Tim Hortons Hits Record After Profit Beats Estimates

Tim Hortons Inc. (THI) reached a record high as sales of frozen hot chocolate, crispy chicken sandwiches and breakfast-combos helped Canada’s largest coffee merchant beat second-quarter earnings estimates.

The shares surged 7.4 percent to C$64.52 at the close in Toronto. Earlier today the chain reported profit rose to 92 cents a share from 81 cents a year earlier. Analysts had projected 86 cents on average.

The company, which has about 4,500 restaurants, of which 3,600 are in Canada, is now focusing in the U.S. on lunch menus, Chief Executive Officer Marc Caira said on an analyst conference call. After catching the breakfast crowd, Tim Hortons is looking to gain more loyalty, Caira said.

“We’re selling a lot more combos at breakfast than we have in the past,” he said. “We’re going to do the same thing at lunch.”

Sales jumped to C$874.3 million ($798.7 million), topping analysts’ C$839 million average estimate, as U.S. same-store sales rose 5.9 percent, the most in more than two years, and twice as fast as the 2.6 percent gain in Canada.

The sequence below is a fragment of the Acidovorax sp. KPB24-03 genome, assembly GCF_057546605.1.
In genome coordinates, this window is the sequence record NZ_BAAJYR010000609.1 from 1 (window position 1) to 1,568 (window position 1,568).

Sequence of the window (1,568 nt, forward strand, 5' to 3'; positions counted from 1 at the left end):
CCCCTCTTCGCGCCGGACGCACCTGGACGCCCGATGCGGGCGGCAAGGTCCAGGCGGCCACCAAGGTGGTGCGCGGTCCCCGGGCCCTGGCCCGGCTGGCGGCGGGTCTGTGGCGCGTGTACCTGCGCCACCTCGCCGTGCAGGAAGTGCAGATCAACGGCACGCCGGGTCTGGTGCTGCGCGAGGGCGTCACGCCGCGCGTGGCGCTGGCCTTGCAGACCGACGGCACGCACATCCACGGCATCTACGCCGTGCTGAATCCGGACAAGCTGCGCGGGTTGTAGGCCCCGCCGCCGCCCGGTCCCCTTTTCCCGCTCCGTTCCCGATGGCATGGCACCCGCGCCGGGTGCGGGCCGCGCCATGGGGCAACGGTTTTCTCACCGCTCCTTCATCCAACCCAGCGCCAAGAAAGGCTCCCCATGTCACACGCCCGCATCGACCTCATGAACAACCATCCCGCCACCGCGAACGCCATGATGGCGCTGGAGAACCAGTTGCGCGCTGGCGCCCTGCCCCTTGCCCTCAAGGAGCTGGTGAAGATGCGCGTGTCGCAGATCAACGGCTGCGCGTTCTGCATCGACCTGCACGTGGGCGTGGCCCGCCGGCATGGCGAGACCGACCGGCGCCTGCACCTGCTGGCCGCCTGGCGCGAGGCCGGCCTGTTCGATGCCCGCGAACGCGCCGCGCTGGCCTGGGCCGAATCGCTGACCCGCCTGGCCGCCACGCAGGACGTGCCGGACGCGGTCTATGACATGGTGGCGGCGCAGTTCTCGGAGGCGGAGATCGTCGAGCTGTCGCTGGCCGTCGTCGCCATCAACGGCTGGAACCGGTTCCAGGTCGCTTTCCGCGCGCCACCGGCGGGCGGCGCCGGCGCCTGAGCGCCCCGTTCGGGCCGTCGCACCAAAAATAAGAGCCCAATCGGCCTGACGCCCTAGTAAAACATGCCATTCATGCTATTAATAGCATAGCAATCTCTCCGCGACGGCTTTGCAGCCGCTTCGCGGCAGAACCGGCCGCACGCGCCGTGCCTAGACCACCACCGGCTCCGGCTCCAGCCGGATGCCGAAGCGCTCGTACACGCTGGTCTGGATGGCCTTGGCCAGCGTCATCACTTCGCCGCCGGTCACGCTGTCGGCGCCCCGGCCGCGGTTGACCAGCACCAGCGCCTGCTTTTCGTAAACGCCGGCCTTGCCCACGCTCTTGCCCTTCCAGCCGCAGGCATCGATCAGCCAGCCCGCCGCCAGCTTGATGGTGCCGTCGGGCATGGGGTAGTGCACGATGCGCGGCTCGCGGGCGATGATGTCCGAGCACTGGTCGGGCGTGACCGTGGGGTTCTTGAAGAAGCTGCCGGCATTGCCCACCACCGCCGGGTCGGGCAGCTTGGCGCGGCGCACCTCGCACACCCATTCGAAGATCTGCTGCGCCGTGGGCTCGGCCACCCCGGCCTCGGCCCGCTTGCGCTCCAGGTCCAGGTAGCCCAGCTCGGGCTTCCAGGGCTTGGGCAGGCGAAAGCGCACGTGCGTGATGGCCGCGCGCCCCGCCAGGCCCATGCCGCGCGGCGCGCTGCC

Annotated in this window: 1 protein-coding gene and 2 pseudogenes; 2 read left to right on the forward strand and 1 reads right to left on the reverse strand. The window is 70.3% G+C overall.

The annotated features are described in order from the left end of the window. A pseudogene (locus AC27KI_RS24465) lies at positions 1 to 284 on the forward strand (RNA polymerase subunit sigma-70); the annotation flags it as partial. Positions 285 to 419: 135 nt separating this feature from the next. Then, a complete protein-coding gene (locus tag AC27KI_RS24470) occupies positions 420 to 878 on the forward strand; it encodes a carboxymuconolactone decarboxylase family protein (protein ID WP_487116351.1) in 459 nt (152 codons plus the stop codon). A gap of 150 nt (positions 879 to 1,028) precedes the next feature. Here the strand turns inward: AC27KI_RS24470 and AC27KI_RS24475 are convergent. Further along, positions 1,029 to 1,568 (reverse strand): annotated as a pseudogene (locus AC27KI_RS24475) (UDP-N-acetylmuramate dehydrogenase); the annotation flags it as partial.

In its statement, the company said it will be adding 25 locations in Richmond County, New York, and Middlesex County, New Jersey, over the next 10 years. Caira signaled on the call that growth may mean even more Tim Hortons locations in the U.S. in the future.

“There isn’t a lack of interest in signing area of development agreements and we’re going to do that but we’re going to be very pragmatic and very responsible,” he said. “I can get lots of partners that want to do business with us but we’re going to make sure it’s the right partners.”

The company, based in Oakville, Ontario, expects that earnings per share for fiscal 2014 will exceed or be at the high end of the target range of C$3.17 to C$3.27, according to the statement.

To contact the reporter on this story: Jaime Myslik in Toronto at jmyslik@bloomberg.net

To contact the editors responsible for this story: Kevin Orland at korland@bloomberg.net Ben Livesey, John Lear

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